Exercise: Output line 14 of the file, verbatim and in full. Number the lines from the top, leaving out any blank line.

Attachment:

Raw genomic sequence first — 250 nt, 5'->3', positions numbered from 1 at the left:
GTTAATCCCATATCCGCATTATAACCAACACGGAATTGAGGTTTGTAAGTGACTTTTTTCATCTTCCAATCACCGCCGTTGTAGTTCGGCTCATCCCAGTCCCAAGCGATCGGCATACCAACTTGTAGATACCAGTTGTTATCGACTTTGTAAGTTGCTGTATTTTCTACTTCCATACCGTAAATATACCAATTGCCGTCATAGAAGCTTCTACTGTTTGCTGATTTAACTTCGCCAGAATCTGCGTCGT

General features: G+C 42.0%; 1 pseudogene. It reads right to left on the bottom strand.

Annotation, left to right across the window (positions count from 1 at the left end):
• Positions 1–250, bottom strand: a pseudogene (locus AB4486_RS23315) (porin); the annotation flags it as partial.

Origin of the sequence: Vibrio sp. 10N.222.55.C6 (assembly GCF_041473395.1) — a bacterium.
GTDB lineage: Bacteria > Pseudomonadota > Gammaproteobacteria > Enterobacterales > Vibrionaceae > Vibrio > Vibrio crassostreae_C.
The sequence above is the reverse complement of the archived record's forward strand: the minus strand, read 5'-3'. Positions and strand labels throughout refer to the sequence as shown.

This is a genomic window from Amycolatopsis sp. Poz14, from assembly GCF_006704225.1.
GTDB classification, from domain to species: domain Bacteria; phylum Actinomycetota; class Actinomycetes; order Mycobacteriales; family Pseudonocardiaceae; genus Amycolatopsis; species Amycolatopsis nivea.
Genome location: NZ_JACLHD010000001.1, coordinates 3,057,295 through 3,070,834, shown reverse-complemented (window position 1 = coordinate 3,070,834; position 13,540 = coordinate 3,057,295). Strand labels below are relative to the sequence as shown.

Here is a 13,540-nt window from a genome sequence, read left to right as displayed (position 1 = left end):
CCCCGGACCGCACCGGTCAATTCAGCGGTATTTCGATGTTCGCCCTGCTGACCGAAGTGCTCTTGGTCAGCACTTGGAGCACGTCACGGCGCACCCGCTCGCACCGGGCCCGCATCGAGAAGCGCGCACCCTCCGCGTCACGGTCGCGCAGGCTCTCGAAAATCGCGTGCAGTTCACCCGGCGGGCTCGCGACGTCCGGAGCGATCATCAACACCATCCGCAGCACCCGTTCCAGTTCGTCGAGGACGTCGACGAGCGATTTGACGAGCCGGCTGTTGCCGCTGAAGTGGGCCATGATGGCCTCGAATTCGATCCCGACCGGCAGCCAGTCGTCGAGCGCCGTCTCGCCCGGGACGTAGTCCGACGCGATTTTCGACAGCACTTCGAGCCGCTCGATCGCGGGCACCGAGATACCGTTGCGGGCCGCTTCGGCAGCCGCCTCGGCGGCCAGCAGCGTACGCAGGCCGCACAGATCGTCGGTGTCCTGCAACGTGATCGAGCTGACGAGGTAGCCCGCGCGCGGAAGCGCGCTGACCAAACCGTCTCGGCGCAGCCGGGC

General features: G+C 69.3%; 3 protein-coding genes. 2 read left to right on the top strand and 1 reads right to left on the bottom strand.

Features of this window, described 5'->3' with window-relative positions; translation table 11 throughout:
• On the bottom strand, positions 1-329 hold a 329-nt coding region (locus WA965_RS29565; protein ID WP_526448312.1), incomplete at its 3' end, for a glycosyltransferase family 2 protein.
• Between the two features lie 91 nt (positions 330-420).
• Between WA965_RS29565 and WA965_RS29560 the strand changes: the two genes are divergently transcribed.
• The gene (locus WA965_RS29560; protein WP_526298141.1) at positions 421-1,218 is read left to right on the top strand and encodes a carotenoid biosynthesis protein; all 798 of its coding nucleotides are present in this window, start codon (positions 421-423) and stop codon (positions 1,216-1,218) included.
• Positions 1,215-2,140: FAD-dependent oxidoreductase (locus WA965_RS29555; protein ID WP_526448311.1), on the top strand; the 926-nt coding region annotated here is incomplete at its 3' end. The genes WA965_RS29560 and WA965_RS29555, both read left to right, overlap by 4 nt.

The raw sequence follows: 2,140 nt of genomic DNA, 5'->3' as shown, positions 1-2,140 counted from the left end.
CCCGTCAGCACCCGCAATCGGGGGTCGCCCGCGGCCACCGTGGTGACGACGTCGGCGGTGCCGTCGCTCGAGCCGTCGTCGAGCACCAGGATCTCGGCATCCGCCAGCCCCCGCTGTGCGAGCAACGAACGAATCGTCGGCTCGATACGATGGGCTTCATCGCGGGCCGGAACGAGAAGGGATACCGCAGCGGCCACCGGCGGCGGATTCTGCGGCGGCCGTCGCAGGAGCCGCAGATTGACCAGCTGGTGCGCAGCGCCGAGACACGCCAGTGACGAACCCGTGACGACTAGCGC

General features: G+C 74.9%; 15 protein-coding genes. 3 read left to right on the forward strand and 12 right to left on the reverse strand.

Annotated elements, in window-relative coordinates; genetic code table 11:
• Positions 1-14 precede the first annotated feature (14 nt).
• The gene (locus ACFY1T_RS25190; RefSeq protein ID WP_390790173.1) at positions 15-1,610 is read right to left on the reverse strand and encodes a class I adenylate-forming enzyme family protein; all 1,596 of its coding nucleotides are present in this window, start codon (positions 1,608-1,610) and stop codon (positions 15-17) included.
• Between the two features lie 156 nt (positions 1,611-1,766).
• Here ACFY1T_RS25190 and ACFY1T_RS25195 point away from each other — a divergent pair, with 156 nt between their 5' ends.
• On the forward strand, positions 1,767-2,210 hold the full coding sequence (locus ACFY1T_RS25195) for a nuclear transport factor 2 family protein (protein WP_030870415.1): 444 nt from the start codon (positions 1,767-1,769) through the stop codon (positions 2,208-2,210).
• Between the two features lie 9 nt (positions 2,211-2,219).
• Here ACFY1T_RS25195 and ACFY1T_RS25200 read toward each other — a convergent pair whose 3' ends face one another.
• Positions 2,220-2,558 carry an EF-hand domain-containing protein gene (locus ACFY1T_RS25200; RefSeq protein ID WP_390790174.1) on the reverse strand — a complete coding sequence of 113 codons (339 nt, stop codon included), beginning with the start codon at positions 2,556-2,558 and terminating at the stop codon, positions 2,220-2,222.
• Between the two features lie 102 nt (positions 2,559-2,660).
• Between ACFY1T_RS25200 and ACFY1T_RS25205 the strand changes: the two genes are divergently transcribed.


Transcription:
General features: G+C 69.3%; 3 protein-coding genes. 2 read left to right on the top strand and 1 reads right to left on the bottom strand.